In 1970 the BBC followed architects Alison and Peter Smithson through the construction of their seminal housing project, Robin Hood Gardens (London). The impact of their architecture continues to resonate well into the 21st century, most recently in the British Pavilion at the 2014 Venice Biennale. Robin Hood Gardens was demolished in 2013, bringing an end to the Smithson’s utopian vision. Listen to Alison Smithson explain the European Housing Condition (as the vision stood in 1970), the state of British infrastructure as it was, and hear Peter Smithson discuss the impetus for their most famous collective housing project.
Peter Smithson (18 September 1923 – 3 March 2003), the acclaimed British architect often associated with New Brutalism, would have turned 91 today. He attended the school of architecture in Newcastle, but left to serve in the war in India and Burma. After returning to complete his degree in 1948, he enrolled in the Royal Academy architecture school. In 1950 he set up his own practice with his wife Alison, and the two went on to become some of the most influential British architects of the mid-20th century.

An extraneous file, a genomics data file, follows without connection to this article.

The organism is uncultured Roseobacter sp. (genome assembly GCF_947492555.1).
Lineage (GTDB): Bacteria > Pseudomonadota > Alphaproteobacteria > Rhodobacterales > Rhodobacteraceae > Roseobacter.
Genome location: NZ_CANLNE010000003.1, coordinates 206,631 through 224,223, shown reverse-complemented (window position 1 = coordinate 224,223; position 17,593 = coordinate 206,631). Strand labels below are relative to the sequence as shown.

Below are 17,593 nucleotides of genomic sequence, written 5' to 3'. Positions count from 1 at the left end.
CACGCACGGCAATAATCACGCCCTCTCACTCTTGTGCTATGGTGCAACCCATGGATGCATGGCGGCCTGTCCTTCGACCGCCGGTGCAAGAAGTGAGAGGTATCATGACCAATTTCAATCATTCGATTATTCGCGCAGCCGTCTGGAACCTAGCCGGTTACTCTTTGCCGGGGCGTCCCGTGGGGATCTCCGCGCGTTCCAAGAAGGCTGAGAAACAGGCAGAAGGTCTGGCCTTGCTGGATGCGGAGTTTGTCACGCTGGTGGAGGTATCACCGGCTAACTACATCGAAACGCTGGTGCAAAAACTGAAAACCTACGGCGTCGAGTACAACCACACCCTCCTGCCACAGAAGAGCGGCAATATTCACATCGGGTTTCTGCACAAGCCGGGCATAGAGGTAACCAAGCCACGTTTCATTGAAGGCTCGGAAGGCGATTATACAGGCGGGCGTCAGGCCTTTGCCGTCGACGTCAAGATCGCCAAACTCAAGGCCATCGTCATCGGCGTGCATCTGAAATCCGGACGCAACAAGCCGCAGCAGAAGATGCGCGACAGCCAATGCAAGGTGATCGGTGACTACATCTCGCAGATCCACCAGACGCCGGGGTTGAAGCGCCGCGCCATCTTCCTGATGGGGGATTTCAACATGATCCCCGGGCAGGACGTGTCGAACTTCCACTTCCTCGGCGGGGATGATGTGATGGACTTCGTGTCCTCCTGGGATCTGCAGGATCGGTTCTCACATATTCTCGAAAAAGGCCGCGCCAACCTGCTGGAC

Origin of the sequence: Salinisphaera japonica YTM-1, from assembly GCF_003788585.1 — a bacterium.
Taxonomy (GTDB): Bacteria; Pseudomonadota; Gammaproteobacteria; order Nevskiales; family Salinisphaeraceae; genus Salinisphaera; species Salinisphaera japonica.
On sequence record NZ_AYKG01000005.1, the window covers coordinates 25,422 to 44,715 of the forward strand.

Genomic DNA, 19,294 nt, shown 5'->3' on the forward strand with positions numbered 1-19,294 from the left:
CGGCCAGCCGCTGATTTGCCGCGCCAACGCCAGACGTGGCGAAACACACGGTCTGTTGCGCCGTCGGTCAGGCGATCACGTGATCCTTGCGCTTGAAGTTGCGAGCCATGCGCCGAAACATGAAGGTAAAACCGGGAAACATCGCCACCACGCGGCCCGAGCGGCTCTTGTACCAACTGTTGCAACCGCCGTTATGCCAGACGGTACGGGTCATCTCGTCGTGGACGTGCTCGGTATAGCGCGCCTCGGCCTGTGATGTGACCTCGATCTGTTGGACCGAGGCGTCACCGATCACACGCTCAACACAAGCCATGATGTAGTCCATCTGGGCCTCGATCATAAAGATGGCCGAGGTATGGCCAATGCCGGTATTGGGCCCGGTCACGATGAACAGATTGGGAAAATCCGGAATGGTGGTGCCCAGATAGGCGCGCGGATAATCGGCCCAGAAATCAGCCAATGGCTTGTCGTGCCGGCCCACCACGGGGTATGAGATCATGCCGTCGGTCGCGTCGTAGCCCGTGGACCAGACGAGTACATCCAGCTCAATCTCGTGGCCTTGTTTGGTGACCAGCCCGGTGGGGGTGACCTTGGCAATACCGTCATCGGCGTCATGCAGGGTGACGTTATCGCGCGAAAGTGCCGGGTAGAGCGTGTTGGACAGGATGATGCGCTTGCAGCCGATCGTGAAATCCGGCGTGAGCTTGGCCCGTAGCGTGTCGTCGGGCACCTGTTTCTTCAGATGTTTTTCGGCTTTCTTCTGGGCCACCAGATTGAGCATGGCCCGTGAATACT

After many years spent fighting to preserve the famous Robin Hood Gardens social housing complex in East London, the architecture community mourns another loss. Tower Hamlets Council and the London Thames Gateway Development Corporations have approved the demolition of the 1960s Brutalist complex in an effort to make way for a new £500 million sustainable development comprised of energy efficient, mixed-tenure homes and an enlarged central park. The historic building was built by modernist architects Alison and Peter Smithson and remains an important piece to Great Britain’s architectural history. Continue reading for more.